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Oil executives in the hot seat
Senate hearing on oil pricing, record profits set; will normally friendly Republicans turn hostile?
November 8, 2005: 10:10 AM EST
By Chris Isidore, CNN/Money senior writer

NEW YORK (CNN/Money) - CEOs from the nation's biggest oil companies face a grilling in Congress Wednesday before a joint Senate committee hearing on energy prices and record industry profits.

The hearing, before members of both the Senate Energy and Commerce committees, will hear from CEO's of the nation's three largest oil companies -- Exxon Mobil (Research), Chevron (Research), ConocoPhillips (Research), as well as the heads of the U.S. units of BP (Research) and Shell Petroleum (Research).

The five will be forced to defend strong industry profits that followed the spike in gasoline prices in recent months. The executives could face hostile questioning from Republican lawmakers, who are usually their allies on Capitol Hill.

The profits of the oil and gas companies in the Standard & Poor's 500 index rose about 62 percent in the third quarter to about $25.9 billion, excluding special items, compared to a year ago, according to earnings tracker First Call. Exxon Mobil reported the largest profit in U.S. corporate history during the quarter.

That jump in profits followed year-over-year growth of 42 percent for the industry in the second quarter, according to First Call, and full-year profit growth forecast to be up 49 percent. And the profits are expected to disappear any time soon. Analysts surveyed by First Call expect industry earnings to be up another 13 percent in 2006.

Oil industry stocks have retreated about 11 percent from the highs reached in September when oil and gas prices were near record highs. But even with that retreat in stock and oil prices, the Amex oil index still shows a nearly 40 percent rise for oil stocks over the last 12 months.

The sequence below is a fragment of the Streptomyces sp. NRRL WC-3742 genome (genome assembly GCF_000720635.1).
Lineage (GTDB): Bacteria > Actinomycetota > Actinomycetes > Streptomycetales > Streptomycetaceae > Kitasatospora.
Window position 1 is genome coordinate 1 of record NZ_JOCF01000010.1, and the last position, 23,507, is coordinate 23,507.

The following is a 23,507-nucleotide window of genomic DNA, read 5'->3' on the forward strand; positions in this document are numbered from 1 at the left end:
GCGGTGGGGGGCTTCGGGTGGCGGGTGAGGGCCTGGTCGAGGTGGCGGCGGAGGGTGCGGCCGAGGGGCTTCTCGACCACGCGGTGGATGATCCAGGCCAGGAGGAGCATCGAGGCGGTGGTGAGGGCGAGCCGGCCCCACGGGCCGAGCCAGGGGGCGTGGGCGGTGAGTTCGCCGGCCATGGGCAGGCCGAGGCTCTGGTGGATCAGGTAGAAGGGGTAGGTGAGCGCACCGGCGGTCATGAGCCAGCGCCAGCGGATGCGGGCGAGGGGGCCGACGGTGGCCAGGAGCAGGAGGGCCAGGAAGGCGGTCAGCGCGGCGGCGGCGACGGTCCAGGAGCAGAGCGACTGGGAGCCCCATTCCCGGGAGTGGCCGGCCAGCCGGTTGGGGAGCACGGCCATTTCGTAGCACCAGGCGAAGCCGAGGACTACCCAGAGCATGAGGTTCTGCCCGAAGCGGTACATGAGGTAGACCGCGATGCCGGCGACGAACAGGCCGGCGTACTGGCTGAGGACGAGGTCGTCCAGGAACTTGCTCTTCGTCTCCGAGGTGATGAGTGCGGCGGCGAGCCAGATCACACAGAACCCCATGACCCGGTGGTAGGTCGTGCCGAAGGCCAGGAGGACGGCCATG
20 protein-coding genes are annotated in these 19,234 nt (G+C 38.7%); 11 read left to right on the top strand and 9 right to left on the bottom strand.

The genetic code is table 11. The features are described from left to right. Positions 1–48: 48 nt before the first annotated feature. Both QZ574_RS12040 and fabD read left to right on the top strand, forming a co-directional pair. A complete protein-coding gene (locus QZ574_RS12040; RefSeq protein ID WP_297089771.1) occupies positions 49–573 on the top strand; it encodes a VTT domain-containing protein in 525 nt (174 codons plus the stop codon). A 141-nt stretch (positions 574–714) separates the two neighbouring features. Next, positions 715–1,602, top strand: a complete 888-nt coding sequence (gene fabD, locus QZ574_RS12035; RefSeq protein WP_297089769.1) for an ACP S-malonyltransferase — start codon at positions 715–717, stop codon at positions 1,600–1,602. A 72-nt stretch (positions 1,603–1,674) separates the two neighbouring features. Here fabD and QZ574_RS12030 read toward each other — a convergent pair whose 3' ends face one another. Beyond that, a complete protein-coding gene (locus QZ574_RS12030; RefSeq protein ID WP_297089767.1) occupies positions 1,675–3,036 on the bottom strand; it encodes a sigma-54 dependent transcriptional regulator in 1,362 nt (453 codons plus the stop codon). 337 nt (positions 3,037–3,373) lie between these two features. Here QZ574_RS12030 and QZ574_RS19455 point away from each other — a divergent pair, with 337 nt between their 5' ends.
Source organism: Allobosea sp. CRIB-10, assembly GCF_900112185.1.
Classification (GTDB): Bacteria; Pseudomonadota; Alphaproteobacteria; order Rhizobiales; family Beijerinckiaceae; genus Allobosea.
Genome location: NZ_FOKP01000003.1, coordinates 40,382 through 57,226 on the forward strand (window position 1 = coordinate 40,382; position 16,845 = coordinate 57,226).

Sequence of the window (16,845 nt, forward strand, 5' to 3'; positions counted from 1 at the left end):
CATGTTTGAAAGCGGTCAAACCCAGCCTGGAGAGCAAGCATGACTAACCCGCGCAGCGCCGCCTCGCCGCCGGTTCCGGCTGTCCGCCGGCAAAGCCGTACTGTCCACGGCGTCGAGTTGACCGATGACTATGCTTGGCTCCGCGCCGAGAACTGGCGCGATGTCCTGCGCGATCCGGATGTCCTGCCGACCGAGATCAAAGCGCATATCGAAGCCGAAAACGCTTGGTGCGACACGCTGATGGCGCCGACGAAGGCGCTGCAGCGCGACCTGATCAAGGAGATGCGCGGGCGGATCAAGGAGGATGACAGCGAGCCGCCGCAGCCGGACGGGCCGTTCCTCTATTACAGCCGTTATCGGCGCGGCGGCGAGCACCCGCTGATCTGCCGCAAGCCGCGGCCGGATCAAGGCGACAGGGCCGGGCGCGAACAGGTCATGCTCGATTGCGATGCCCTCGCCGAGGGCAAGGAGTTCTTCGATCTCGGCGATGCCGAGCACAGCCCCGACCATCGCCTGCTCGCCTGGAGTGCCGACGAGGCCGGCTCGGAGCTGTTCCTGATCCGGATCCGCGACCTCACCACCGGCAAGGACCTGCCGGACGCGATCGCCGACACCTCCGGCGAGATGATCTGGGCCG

The executives testimony happens as millions of Americans face sharply higher home heating bills this winter. One Republican set to hear testimony and ask questions, Olympia Snowe of Maine, called on the major oil companies to voluntarily contribute to a federal program that helps low-income families pay part of their winter heating bills.

"It is deeply concerning and, frankly, outrageous that oil companies are boasting record-breaking profits," said a statement from Snowe, a member of the Commerce committee. "These large energy companies simply must not unfairly and overwhelmingly benefit at the expense of our nation's citizens, for whom heating fuel is a basic necessity of life."

The heating sticker shock will come despite a recent retreat in oil prices in world markets. Gasoline prices have also retreated in recent weeks.

A survey Sunday by analyst Trilby Lundberg found the average price at the pump fell to $2.43, about 20 cents a gallon below their pre-Katrina level. Oil futures have been hovering near or below the $60 a barrel benchmark in recent days.

The committee will also hear from Federal Trade Commission chairman Deborah Platt Majoras, as well as state attorneys general from New Jersey, South Carolina and Arizona.

The AG's from New Jersey and South Carolina, the former a Democrat, the latter a Republican, have both brought price gouging suits against oil companies and gas station owners since the post-Hurricane Katrina price spike.

Arizona Attorney General Terry Goddard, a Democrat, has proposed an anti-gouging law in that state.

Even some Republican leaders have been critical of oil industry profits reported in the third quarter, and one, Sen. Judd Gregg of New Hampshire, said last month that Congress should consider reinstituting an excess profit tax on oil companies, with some of the proceeds going to help consumers pay for their higher fuel bills.

Democrat Byron Dorgan, D-N.D., has proposed such a "windfall profit" tax, but so far has yet to get any Republican co-sponsors for his proposal.

For more on the chances of a windfall profit tax being imposed on the oil industry, click here.  Top of page

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